Soil around Mumbai’s garbage dumps contains hazardous levels of mercury: Study
High levels of mercury have been found in the soil and water around biomedical waste treatment facilities at Govandi near Deonar dumping ground, and Uran in Raigad district, a study by Amity School of Biotechnology, Amity University, and the Maharashtra Pollution Control Board has revealedmumbai Updated: Nov 14, 2016 10:16 IST
High levels of mercury have been found in the soil and water around biomedical waste treatment facilities at Govandi near Deonar dumping ground, and Uran in Raigad district, a study by Amity School of Biotechnology, Amity University, and the Maharashtra Pollution Control Board has revealed.
Mumbai generates approximately 4,762kg biomedical waste every day from health care facilities. Of the total waste, SMS Envoclean treatment facility-Deonar receives about 4,737kgs each day, and the remaining 25kg is treated at Evergreen Environmental, Uran.
The permissible limit for mercury content in soil is 0.01mg/kg to 0.3mg/kg. The analysis of soil samples found mercury content as high as 1.861mg/kg in February, 1.140mg/kg in March and 1.353mg/kg in April. For mercury content in water, the permissible limit set by law is 0.001mg/l. This was also breached as found after analysing water samples during all the three months – February (0.098mg/l), March (0.040mg/l) and April (0.115mg/l).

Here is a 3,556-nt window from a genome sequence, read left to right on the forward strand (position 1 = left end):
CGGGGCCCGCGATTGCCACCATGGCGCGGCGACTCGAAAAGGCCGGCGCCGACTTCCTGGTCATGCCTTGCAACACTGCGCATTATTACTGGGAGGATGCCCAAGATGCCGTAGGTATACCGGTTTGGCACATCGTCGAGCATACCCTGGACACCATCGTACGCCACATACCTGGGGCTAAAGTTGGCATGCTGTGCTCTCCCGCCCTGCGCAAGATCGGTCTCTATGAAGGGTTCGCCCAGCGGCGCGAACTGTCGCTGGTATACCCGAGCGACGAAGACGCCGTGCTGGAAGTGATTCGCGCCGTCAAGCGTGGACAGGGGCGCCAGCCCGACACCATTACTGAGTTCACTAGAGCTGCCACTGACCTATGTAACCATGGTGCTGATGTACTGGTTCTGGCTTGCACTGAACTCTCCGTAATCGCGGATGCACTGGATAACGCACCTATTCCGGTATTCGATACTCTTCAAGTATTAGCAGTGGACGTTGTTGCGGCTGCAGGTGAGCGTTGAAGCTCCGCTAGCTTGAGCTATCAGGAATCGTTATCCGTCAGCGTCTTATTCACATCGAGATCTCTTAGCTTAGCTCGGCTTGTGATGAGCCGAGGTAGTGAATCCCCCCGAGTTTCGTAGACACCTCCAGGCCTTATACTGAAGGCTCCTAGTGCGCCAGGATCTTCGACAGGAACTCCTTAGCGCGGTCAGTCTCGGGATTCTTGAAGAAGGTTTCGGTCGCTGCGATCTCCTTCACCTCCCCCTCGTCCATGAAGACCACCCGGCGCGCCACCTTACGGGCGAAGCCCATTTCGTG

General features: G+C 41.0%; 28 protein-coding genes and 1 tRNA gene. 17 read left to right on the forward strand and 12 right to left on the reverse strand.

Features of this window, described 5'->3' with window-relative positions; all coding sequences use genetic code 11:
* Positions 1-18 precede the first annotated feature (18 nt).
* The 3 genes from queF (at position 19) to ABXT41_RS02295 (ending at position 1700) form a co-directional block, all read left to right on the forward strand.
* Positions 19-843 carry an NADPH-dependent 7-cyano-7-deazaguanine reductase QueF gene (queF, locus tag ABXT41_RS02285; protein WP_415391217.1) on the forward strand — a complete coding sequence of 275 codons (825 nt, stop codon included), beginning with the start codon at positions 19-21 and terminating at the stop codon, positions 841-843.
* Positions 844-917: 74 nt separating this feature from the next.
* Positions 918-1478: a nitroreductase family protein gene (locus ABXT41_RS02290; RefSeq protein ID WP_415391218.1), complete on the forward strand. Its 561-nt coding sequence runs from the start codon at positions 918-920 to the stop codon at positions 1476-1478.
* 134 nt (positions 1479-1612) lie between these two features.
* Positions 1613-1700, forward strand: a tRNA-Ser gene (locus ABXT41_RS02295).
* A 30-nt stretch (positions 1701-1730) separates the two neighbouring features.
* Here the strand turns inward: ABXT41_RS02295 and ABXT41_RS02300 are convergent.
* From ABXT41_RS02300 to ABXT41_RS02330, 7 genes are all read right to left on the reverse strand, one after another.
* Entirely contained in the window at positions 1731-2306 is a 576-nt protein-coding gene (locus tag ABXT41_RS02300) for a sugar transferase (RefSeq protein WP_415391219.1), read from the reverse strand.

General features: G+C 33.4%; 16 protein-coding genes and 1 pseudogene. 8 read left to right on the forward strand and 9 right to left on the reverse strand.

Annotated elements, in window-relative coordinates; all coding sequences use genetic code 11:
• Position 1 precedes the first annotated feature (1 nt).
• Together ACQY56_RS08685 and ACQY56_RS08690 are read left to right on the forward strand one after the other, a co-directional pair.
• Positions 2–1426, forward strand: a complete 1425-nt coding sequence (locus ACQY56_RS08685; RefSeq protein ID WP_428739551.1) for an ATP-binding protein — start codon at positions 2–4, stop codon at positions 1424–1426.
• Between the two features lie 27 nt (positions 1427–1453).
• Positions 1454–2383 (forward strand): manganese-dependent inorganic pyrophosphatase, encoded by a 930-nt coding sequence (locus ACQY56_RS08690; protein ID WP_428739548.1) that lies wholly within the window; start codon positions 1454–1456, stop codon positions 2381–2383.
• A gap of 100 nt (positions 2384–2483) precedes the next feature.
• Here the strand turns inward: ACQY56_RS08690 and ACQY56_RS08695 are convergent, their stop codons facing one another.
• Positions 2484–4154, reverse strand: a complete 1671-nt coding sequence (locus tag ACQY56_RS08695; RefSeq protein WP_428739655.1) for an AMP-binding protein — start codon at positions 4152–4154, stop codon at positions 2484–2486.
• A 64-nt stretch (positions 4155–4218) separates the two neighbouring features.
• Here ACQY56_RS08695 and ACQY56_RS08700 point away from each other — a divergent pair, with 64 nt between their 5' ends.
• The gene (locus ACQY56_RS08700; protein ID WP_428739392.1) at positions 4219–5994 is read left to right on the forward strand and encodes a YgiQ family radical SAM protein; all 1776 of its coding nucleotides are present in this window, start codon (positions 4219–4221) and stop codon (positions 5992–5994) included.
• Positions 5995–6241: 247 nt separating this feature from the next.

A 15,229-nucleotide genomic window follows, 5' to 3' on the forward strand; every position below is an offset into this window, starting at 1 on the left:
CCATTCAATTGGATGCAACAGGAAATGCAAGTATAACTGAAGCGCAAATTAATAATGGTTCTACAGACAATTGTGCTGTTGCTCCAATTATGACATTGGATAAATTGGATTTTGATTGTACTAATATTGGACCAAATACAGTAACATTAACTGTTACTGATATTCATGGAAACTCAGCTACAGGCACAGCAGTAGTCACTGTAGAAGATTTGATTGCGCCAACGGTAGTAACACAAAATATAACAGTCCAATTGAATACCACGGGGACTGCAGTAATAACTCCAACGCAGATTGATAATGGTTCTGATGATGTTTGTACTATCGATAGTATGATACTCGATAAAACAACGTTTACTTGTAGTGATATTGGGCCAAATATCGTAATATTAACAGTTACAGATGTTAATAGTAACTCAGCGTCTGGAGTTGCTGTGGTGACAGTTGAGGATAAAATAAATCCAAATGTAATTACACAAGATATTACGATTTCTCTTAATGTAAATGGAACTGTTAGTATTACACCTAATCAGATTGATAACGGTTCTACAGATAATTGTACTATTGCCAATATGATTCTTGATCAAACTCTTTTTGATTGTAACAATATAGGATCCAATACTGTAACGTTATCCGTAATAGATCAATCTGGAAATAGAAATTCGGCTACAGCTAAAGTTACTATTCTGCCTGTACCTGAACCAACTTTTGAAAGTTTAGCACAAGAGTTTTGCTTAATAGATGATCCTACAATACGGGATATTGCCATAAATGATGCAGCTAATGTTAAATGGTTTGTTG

Mercury, a toxic heavy metal, is present in almost every medical device – from thermometers, sphygmomanometers that measure blood pressure, feeding tubes, gastrointestinal tubes, silver dental fillings (50% is liquid mercury), to x-ray machines, medical batteries, laboratory chemicals, vaccines and nasal drops.
Previous studies estimate that every year, two thermometers break per bed, resulting in accidental spillage of mercury.
The health impacts of mercury contamination first came to the fore in Japan in 1956, when locals from Minamata city became victims of methyl mercury poisoning after they consumed the contaminated fish from the water that had mercury discharged in it from a chemical plant. This is now called the Minamata disease.
“Developed countries have already moved towards mercury-free instruments. We are yet to get there,” said Neetin Desai, director, Amity School of Biotechnology, Amity University, Panvel. “Mercury does not degrade, and remains in the environment for a long time. It’s contamination in water bodies can lead to ingestion in fish, which in turn can get amplified in humans upon its consumption. Long term exposure affects the nervous system, brains, lungs and kidneys.”
The study has recommended that mercury waste from healthcare facilities should be categorized as electronic waste (e-waste), and treated by authorised e-waste treatment facilities. In addition, segregation of waste should be done at health care facilities as per guidelines issued by the Central Pollution Control Board (CPCB).
“Mercury pollution is a problem. Hospitals are supposed to contain spillages but that is not happening despite the stipulated guidelines. We need to ascertain what levels of mercury are present at the waste disposal facility,” said Amar Supate, principal scientific coordinator, Maharashtra Pollution Control Board. “We need to intensify monitoring in addition to educating hospitals.”
Biomedical wastes from health care establishments (HCEs) in Mumbai are treated at SMS Envoclean through methods such as incineration, autoclaving, shredding, and effluent treatment. BMW from HCEs in Uran are treated at Evergreen Environmental using methods that include deep burial, autoclaving, and shredding.